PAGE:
|Title||Characterization of major resistance genes to Tomato Yellow Leaf Curl Virus|
|Source||University. Promotor(en): Richard Visser, co-promotor(en): Yuling Bai; Richard Kormelink. - [S.l.] : s.n. - ISBN 9789461735614 - 158|
Laboratory of Plant Breeding
Laboratory of Virology
|Publication type||Dissertation, internally prepared|
|Keyword(s)||solanum lycopersicum - tomaten - tomatengeelkrulbladvirus - ziekteresistentie - plantenveredeling - genkartering - introgressie - uitschakelen van genexpressie - tomatoes - tomato yellow leaf curl virus - disease resistance - plant breeding - gene mapping - introgression - gene silencing|
Tomato yellow leaf curl disease, a devastating disease of tomato, is caused by a complex of begomoviruses generally referred to as Tomato yellow leaf curl virus (TYLCV). Almost all breeding for TYLCV resistance has been based on the introgression of the Ty-1 and Ty-3 resistance loci derived from Solanum chilense LA1969 and LA1932/LA2779 respectively. The aim of this thesis was to fine map, clone and characterize these two TYLCV resistance genes.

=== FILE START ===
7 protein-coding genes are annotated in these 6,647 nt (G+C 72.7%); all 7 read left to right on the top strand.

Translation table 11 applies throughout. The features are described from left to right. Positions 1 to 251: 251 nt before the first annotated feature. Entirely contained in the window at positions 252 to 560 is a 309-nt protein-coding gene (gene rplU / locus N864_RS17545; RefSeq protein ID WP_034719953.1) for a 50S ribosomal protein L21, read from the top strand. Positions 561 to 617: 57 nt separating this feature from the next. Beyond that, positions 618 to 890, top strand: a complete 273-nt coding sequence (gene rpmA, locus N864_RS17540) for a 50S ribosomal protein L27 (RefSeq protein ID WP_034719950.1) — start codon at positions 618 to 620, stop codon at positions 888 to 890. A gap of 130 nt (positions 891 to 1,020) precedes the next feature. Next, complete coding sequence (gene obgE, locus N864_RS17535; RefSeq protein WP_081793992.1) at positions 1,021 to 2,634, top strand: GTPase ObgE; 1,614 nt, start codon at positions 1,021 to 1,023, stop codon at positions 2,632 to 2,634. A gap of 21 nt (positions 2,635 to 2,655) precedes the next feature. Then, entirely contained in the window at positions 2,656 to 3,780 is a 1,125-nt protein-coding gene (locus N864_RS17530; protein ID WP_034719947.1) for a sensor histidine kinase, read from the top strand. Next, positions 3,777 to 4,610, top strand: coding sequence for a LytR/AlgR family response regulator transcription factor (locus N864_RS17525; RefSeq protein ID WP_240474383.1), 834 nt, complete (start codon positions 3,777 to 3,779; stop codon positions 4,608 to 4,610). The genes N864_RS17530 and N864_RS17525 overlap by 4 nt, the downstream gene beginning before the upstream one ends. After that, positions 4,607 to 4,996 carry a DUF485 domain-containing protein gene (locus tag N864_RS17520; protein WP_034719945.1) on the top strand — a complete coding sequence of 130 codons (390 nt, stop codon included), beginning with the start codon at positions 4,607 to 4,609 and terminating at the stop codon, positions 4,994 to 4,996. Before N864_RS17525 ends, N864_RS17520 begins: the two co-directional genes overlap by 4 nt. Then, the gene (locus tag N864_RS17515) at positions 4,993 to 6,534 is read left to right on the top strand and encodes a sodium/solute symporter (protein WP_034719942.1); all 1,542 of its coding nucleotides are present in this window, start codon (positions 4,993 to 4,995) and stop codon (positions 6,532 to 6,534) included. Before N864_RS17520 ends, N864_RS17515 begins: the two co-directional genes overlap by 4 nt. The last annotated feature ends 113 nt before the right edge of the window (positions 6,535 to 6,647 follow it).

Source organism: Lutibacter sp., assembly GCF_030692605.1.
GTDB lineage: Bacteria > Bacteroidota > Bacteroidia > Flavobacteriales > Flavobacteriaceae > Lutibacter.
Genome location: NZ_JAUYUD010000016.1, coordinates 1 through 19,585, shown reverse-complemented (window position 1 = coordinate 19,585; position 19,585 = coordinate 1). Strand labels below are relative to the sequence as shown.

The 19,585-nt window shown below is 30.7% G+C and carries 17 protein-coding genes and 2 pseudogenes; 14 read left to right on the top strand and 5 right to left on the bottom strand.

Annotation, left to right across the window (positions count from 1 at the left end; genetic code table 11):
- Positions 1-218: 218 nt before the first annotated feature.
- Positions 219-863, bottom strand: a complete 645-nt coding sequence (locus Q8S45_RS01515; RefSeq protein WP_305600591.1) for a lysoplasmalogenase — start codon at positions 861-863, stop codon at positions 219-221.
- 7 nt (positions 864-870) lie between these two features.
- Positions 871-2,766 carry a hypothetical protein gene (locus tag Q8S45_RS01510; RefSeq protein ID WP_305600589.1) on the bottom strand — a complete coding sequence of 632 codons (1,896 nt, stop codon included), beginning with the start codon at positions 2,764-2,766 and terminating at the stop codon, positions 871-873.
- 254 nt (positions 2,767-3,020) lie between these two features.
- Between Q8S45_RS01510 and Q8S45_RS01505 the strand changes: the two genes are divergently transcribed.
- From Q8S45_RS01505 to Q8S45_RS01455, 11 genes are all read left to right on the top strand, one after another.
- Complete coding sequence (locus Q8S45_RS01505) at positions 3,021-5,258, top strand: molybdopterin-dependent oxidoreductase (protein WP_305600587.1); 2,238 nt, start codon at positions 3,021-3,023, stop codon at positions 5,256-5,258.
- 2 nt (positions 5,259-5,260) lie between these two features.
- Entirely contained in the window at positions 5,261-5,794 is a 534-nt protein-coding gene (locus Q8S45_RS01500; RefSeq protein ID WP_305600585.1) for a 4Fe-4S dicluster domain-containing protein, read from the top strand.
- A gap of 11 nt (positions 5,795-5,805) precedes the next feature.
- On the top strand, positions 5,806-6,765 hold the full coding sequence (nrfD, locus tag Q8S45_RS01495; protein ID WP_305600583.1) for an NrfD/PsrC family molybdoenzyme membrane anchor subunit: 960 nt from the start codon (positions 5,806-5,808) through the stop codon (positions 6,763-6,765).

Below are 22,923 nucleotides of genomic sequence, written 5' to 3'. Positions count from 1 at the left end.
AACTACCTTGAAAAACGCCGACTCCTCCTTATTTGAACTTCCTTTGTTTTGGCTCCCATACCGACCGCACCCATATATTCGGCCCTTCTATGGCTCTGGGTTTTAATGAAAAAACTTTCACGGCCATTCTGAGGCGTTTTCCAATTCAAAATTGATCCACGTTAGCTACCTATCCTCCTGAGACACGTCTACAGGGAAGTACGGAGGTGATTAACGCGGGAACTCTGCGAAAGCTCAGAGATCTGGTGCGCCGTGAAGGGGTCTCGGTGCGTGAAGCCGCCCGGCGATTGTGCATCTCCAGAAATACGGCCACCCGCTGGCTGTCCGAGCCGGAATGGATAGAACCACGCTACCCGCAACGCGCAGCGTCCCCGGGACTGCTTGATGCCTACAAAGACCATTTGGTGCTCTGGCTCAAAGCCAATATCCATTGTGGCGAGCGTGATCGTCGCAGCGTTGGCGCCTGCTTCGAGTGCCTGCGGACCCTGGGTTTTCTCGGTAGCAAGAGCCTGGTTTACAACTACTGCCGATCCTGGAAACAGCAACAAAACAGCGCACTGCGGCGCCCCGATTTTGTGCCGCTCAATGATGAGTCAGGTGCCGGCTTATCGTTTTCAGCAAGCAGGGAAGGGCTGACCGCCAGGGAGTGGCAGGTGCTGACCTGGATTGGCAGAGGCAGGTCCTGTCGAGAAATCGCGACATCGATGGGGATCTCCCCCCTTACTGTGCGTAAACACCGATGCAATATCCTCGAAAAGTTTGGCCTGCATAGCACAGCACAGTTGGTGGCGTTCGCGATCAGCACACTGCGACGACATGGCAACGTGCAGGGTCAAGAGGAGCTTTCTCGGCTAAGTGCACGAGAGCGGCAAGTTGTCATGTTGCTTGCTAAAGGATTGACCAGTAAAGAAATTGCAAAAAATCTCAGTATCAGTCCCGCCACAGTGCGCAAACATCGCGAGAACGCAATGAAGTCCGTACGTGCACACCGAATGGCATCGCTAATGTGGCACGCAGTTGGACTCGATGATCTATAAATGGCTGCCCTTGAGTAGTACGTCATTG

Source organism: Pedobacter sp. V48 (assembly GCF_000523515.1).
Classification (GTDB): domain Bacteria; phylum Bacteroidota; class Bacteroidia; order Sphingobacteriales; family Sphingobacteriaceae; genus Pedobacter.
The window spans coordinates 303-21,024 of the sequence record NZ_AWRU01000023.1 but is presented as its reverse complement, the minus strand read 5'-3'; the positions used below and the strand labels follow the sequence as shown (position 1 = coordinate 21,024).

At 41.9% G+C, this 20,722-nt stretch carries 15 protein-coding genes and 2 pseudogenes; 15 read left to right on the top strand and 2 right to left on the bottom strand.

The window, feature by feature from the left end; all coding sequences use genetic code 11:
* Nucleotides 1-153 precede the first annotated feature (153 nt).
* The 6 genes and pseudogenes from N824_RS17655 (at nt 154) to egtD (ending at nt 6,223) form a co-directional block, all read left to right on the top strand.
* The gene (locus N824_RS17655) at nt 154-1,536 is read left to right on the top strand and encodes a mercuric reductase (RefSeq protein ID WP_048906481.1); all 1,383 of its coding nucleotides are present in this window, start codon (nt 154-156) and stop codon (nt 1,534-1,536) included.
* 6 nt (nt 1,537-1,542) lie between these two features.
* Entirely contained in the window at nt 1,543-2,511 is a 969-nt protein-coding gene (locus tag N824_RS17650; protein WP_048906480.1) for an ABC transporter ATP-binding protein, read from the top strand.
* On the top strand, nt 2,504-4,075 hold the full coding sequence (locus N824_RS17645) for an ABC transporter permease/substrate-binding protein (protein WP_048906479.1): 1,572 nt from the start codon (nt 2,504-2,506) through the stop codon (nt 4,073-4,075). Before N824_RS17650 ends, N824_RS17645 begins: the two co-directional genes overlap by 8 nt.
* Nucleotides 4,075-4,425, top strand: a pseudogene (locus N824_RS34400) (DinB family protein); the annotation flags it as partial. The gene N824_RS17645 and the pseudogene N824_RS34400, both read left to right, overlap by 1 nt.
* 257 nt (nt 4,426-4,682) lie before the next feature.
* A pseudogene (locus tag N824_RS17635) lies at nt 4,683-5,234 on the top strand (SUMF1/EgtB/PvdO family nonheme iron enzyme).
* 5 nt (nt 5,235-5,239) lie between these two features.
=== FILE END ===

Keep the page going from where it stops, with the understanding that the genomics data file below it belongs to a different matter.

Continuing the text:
The Ty-1 gene has been used in tomato breeding already for almost 20 years. Its exact genetic location was however unknown which made precise marker assisted breeding difficult. Here we have analysed the recombination behavior of the chromosomal region where Ty-1 is introgressed by applying newly developed molecular markers in two F2 populations obtained from two commercial Ty-1 carrying hybrids. A big S. chilense introgression was detected in both populations that coveralmost the whole short arm and a part of the long arm of chromosome 6. In this introgression recombination suppression was detected and Fluorescence in situ Hybridization (FISH) analysis revealed two chromosomal rearrangements between S. lycopersicum and S. chilense LA1969. These rearrangements are most likely the cause of the observed recombination suppression. Using disease tests on progeny of informative recombinants Ty-1 was mapped to a region of approximately 600 kb which partly overlapped with the mapped region for Ty-3, which led to the indication that Ty-1 and Ty-3 could be allelic. Altogether these results nicely demonstrate the usefulness of FISH as a powerful tool to aid in the accurate mapping of genes that are introgressed from wild species into cultivated tomato (Chapter 2).